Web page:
Lionface tick plenty of boxes no matter which generic direction you approach them from. Rock fans will appreciate the underlying drive and aggression, pop fans will dig the accessibility, one that could easily transfer into chart territory. Add to that subversive industrial dance grooves, dark strands of gothic pomp and twisted electronica and you have a band with broad appeal. I know this from the live show and thankfully all of that on-stage energy and creativity is captured by the e.p.
As the sparse dance grooves of Vampire take us gently by the ear, you realise that this is not a band afraid to explore all the colours of the musical palette, dynamics soar and fall, squiggly electronica dances with full on rock attacks and Kat’s voice transfixes you with its power and clarity, a sonic boom in the eye of the storm. They deliver more conventional rock on Living and glitchy speed fuelled dance on Eclipse, a song that if given to any number of pop divas parading as rock crossover artists would sell in its millions.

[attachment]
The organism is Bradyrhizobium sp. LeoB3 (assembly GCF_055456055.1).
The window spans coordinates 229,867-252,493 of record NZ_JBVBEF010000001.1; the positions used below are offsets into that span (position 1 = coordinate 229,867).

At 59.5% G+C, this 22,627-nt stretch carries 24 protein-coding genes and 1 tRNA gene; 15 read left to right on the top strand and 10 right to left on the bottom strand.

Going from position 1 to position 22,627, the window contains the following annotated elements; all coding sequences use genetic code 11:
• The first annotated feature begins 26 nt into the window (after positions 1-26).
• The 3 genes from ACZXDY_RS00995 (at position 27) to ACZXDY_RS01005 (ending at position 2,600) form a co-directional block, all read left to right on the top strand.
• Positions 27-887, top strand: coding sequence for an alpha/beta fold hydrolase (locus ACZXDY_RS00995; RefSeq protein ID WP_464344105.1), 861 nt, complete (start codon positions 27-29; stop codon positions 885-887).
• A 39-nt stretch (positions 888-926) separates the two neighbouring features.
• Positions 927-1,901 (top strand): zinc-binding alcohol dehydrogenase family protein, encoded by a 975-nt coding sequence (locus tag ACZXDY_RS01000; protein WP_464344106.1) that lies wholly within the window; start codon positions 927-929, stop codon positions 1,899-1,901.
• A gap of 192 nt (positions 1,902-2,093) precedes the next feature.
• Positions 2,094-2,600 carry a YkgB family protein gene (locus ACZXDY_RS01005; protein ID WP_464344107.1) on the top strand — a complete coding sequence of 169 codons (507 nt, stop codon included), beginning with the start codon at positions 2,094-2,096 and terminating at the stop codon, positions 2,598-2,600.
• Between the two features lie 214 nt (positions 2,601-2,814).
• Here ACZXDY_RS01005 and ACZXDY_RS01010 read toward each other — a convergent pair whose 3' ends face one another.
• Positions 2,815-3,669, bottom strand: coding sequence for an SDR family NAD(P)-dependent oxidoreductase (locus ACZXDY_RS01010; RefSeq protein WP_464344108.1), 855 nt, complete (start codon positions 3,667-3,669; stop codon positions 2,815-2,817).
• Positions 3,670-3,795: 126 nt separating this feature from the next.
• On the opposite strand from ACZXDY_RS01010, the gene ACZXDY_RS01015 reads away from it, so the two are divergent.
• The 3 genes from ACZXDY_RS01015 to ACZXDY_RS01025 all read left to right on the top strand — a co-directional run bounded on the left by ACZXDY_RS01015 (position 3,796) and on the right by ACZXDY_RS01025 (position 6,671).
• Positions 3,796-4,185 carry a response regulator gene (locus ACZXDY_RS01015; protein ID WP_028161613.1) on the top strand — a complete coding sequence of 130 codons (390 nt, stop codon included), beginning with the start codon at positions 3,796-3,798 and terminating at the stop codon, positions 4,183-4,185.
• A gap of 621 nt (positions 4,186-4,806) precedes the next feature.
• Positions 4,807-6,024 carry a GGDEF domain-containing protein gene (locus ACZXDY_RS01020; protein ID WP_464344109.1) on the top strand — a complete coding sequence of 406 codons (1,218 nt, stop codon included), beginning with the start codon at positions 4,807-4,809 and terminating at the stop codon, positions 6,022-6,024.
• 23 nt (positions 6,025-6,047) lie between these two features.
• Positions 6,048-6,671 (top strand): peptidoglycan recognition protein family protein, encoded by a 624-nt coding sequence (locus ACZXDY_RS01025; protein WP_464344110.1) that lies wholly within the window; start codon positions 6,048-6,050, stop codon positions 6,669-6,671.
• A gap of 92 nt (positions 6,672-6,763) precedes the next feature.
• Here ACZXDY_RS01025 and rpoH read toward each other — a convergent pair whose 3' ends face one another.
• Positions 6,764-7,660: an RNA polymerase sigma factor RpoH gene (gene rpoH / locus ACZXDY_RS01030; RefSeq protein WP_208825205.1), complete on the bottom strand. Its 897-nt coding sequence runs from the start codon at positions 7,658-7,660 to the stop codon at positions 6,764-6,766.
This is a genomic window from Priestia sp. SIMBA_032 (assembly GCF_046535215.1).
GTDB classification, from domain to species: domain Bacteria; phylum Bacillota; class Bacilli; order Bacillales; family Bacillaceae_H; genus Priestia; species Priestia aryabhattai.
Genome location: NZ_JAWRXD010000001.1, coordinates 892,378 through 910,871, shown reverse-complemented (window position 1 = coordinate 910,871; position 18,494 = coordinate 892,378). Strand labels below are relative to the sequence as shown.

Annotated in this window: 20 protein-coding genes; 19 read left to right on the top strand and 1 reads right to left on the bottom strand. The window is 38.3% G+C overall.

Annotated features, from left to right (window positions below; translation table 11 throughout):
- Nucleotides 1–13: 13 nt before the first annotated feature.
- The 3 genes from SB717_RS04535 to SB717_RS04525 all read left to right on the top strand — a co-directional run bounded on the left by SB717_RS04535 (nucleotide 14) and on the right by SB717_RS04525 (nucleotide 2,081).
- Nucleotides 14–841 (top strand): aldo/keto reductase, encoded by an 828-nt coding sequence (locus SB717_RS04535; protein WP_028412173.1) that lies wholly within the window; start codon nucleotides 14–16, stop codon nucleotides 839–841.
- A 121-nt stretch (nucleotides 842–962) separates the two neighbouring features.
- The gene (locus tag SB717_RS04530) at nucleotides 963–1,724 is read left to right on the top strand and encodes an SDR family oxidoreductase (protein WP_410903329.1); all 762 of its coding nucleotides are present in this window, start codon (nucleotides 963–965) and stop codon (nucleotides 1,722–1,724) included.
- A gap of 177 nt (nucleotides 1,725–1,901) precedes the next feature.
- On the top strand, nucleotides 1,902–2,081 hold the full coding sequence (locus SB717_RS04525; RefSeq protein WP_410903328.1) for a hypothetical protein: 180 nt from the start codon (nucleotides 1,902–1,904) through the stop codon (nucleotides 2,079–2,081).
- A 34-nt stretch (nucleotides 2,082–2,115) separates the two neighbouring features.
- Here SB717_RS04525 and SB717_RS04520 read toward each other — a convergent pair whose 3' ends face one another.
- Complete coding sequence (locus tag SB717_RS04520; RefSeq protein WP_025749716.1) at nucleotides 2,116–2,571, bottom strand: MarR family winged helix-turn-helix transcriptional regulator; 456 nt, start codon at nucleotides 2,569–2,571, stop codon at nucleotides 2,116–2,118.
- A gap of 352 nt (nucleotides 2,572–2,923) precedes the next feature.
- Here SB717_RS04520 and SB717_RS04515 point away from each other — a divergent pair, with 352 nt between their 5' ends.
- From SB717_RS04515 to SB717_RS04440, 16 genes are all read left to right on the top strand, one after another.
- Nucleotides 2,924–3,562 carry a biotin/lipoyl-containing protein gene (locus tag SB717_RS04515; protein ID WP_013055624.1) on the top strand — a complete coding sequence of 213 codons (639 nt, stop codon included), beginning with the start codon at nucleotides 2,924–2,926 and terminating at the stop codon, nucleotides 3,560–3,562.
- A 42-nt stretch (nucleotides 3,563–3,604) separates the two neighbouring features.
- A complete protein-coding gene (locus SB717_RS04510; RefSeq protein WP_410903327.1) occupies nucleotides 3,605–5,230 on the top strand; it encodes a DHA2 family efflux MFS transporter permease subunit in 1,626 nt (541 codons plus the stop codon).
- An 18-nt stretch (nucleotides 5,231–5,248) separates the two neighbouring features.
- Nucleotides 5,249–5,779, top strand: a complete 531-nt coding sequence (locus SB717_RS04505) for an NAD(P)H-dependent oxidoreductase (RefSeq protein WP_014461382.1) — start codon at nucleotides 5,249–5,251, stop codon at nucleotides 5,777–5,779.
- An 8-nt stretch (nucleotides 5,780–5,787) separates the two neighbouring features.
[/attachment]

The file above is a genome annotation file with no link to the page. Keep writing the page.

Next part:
No Hope State signs out with the other side of their creative coin. Sultry balladering but still delivered in their own inimitable style showing that even when they take the foot off of the accelerator they still manage to be just as compelling. Whilst many bands stick to the tried and tested formulas and others try too hard to create new templates, Lionface seem to just fuse existing sounds into new shapes, the building blocks are all familiar but the boundaries between genres are no longer a barrier which makes them the perfect band for the post-genre generation.